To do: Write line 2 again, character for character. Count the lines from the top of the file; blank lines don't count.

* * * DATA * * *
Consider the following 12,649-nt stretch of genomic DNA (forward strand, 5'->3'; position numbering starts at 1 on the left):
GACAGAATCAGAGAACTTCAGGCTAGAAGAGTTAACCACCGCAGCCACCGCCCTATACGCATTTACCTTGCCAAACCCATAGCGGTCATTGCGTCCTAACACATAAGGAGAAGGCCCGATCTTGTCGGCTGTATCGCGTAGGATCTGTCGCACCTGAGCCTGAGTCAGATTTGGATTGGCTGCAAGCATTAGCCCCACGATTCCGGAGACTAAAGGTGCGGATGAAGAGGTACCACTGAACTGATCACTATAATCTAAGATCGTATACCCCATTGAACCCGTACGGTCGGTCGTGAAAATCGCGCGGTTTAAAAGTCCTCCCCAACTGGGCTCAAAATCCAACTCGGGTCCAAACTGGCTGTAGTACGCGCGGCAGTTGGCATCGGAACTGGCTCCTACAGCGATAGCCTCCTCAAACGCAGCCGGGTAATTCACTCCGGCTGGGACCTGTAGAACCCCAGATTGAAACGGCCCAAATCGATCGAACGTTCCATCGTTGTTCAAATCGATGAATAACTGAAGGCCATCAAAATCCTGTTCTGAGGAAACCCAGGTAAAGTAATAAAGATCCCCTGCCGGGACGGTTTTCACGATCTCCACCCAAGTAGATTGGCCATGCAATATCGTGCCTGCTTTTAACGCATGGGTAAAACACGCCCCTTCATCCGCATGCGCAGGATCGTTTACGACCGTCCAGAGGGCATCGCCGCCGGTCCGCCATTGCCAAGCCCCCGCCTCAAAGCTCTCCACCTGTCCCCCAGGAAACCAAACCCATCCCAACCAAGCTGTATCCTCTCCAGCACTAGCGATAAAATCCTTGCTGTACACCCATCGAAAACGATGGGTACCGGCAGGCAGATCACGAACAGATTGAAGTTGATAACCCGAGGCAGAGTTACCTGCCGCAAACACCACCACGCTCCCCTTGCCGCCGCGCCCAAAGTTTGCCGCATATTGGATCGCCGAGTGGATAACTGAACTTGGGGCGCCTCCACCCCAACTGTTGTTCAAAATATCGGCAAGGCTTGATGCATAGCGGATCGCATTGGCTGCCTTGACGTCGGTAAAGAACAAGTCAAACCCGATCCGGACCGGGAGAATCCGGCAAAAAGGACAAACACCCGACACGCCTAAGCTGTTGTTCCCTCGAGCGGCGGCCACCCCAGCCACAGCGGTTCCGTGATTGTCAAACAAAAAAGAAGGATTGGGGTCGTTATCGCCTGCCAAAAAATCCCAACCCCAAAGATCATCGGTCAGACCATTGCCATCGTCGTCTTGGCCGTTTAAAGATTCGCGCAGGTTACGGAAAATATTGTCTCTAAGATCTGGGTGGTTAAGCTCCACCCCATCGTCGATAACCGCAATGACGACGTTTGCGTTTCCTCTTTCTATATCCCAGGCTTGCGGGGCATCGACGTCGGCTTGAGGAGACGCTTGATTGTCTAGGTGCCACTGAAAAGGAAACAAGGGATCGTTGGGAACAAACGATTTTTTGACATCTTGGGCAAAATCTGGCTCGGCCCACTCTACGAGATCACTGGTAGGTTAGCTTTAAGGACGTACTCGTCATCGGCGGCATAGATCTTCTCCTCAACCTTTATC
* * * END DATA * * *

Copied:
GACAGAATCAGAGAACTTCAGGCTAGAAGAGTTAACCACCGCAGCCACCGCCCTATACGCATTTACCTTGCCAAACCCATAGCGGTCATTGCGTCCTAACACATAAGGAGAAGGCCCGATCTTGTCGGCTGTATCGCGTAGGATCTGTCGCACCTGAGCCTGAGTCAGATTTGGATTGGCTGCAAGCATTAGCCCCACGATTCCGGAGACTAAAGGTGCGGATGAAGAGGTACCACTGAACTGATCACTATAATCTAAGATCGTATACCCCATTGAACCCGTACGGTCGGTCGTGAAAATCGCGCGGTTTAAAAGTCCTCCCCAACTGGGCTCAAAATCCAACTCGGGTCCAAACTGGCTGTAGTACGCGCGGCAGTTGGCATCGGAACTGGCTCCTACAGCGATAGCCTCCTCAAACGCAGCCGGGTAATTCACTCCGGCTGGGACCTGTAGAACCCCAGATTGAAACGGCCCAAATCGATCGAACGTTCCATCGTTGTTCAAATCGATGAATAACTGAAGGCCATCAAAATCCTGTTCTGAGGAAACCCAGGTAAAGTAATAAAGATCCCCTGCCGGGACGGTTTTCACGATCTCCACCCAAGTAGATTGGCCATGCAATATCGTGCCTGCTTTTAACGCATGGGTAAAACACGCCCCTTCATCCGCATGCGCAGGATCGTTTACGACCGTCCAGAGGGCATCGCCGCCGGTCCGCCATTGCCAAGCCCCCGCCTCAAAGCTCTCCACCTGTCCCCCAGGAAACCAAACCCATCCCAACCAAGCTGTATCCTCTCCAGCACTAGCGATAAAATCCTTGCTGTACACCCATCGAAAACGATGGGTACCGGCAGGCAGATCACGAACAGATTGAAGTTGATAACCCGAGGCAGAGTTACCTGCCGCAAACACCACCACGCTCCCCTTGCCGCCGCGCCCAAAGTTTGCCGCATATTGGATCGCCGAGTGGATAACTGAACTTGGGGCGCCTCCACCCCAACTGTTGTTCAAAATATCGGCAAGGCTTGATGCATAGCGGATCGCATTGGCTGCCTTGACGTCGGTAAAGAACAAGTCAAACCCGATCCGGACCGGGAGAATCCGGCAAAAAGGACAAACACCCGACACGCCTAAGCTGTTGTTCCCTCGAGCGGCGGCCACCCCAGCCACAGCGGTTCCGTGATTGTCAAACAAAAAAGAAGGATTGGGGTCGTTATCGCCTGCCAAAAAATCCCAACCCCAAAGATCATCGGTCAGACCATTGCCATCGTCGTCTTGGCCGTTTAAAGATTCGCGCAGGTTACGGAAAATATTGTCTCTAAGATCTGGGTGGTTAAGCTCCACCCCATCGTCGATAACCGCAATGACGACGTTTGCGTTTCCTCTTTCTATATCCCAGGCTTGCGGGGCATCGACGTCGGCTTGAGGAGACGCTTGATTGTCTAGGTGCCACTGAAAAGGAAACAAGGGATCGTTGGGAACAAACGATTTTTTGACATCTTGGGCAAAATCTGGCTCGGCCCACTCTACGAGATCACTGGTAGGTTAGCTTTAAGGACGTACTCGTCATCGGCGGCATAGATCTTCTCCTCAACCTTTATC